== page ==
Taking the worry out of school: Understanding anxiety and building confidence in anxious school students
Professor Ronald M Rapee
Distinguished Professor and ARC Laureate Fellow,
Centre for Emotional Health, Macquarie University, Sydney.

Anxiety disorders affect 5-10% of young people and can seriously affect peer relationships, grades, health, and school engagement. In fact children suffering anxiety are away from school more and are more likely to drop out of school than non-anxious youth. Finding effective ways to reduce anxiety is important both for improved quality of life and educational benefits. In this talk I will describe ways that anxiety is expressed by children and discuss the impact and experience of anxiety among students. I will discuss ways in which schools might screen for and recognise their students who are highly anxious. Finally, I will explore how schools might best handle anxiety, both at the classroom and at the broader school level. I will draw on the Cool Kids programs and explore different models that schools can use to maximally reduce anxiety and build the confidence of their pupils.


About Ron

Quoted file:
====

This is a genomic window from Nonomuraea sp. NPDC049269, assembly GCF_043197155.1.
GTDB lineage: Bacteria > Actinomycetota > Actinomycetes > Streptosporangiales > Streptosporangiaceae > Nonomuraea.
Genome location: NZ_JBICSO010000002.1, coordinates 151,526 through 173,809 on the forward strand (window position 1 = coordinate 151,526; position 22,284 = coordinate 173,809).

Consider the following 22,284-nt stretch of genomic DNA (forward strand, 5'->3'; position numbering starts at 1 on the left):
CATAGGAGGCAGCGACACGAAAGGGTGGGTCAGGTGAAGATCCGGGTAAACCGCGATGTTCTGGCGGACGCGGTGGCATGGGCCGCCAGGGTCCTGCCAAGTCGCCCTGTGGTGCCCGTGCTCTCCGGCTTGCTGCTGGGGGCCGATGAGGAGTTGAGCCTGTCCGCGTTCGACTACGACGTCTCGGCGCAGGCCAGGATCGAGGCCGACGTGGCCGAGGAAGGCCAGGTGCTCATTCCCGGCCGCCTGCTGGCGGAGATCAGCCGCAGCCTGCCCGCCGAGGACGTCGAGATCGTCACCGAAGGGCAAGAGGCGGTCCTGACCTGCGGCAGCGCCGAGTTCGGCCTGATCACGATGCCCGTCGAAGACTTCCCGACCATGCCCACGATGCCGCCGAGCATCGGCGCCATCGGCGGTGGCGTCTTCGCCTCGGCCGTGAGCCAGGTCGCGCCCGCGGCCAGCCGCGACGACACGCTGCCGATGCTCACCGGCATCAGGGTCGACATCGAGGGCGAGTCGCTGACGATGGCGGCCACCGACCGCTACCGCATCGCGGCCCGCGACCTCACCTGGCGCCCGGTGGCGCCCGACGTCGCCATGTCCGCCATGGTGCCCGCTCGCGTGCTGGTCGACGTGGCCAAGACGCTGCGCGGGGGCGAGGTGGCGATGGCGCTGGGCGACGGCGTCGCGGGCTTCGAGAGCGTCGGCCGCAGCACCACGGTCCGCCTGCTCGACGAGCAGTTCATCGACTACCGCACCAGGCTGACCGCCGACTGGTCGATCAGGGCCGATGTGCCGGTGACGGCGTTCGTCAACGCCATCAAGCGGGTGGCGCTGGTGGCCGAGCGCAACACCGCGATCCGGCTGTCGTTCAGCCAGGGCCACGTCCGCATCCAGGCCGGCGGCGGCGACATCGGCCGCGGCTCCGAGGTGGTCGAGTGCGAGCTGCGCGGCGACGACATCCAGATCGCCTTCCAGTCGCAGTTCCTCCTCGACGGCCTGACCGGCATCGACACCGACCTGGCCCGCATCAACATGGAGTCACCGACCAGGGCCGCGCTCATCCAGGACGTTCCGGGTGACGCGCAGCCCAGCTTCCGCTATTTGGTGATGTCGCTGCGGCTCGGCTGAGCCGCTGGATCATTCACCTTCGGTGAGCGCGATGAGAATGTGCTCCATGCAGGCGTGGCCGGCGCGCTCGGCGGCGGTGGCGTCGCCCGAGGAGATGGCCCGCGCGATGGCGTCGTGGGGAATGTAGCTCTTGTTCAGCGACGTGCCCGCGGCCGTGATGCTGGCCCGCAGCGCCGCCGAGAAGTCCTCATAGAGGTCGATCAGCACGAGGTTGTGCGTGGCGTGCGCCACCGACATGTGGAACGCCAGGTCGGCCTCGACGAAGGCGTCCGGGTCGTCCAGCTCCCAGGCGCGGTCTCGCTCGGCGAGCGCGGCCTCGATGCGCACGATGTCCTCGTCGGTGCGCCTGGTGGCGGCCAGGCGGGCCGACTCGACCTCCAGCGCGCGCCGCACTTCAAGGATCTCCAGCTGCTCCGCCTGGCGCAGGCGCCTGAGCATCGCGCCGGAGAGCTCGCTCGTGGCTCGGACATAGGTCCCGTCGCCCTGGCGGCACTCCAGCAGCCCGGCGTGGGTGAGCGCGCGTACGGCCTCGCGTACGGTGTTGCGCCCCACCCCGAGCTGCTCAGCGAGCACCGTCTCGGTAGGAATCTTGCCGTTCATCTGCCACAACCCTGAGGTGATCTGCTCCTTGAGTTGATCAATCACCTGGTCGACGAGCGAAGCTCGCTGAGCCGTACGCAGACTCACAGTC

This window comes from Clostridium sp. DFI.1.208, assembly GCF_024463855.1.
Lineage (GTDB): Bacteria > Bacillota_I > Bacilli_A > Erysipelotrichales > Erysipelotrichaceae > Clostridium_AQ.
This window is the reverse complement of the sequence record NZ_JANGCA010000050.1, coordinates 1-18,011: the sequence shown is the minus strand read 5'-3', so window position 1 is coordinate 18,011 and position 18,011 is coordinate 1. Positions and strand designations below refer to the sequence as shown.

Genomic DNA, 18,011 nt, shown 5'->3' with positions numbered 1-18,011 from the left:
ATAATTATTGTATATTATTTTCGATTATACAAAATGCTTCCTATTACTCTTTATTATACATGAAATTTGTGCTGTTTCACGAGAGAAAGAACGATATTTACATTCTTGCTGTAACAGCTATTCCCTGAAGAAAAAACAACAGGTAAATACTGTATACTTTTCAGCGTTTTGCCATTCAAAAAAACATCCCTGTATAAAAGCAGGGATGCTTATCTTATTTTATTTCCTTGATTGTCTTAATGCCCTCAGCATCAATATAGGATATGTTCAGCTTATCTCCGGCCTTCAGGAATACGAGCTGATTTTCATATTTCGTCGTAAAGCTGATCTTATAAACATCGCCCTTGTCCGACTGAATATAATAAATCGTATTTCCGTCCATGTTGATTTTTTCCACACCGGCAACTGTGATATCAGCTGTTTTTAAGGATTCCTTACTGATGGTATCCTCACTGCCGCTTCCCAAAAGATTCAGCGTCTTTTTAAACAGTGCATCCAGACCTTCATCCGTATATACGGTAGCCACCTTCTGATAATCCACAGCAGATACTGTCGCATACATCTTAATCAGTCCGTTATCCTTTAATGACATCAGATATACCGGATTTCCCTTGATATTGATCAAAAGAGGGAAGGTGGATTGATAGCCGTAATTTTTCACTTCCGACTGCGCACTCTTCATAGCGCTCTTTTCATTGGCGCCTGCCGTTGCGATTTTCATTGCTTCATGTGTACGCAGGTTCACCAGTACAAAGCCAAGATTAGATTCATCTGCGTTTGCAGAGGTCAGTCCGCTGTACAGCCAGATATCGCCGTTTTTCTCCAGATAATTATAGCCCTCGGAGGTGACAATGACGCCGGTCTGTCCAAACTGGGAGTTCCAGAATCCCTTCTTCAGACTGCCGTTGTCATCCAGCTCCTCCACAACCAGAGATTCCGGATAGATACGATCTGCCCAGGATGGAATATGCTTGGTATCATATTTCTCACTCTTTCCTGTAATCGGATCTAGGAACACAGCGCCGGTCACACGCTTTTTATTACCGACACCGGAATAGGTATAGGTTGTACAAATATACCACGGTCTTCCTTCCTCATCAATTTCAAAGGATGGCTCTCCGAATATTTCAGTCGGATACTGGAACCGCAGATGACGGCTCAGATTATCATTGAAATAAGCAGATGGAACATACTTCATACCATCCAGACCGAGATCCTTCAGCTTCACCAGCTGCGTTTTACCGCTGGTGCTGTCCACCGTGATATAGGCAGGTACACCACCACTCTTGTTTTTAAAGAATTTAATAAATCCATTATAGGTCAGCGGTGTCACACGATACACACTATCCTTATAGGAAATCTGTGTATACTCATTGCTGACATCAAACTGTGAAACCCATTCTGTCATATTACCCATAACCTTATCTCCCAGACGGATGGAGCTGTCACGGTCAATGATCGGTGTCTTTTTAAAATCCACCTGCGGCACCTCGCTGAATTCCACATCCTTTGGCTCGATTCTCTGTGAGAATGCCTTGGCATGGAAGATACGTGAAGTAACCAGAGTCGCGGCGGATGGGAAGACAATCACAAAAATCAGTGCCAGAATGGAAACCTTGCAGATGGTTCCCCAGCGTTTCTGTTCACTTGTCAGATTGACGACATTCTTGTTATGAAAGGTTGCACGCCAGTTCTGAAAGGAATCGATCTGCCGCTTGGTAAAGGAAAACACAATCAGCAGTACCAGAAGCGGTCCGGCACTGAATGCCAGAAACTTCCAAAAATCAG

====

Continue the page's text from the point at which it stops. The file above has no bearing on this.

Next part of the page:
Ron Rapee is Distinguished Professor of Psychology at Macquarie University and an Australian Research Council Laureate Fellow. Professor Rapee specializes in mental health, especially in anxiety and related disorders across the lifespan. He has developed a number of evidence-based treatment programs that are used across the world, including the Cool Kids program that is now translated into more than a dozen languages and used in over 25 countries. His recent work has focused on prevention of anxiety and depression as well as on public dissemination and access to empirically validated programs. Prof Rapee received the Distinguished Career Award from the Australian Association for CBT and the Distinguished Contribution to Science Award from the Australian Psychological Society. He was awarded a Member of the Order of Australia in 2012 for his contributions to clinical psychology, especially among young people.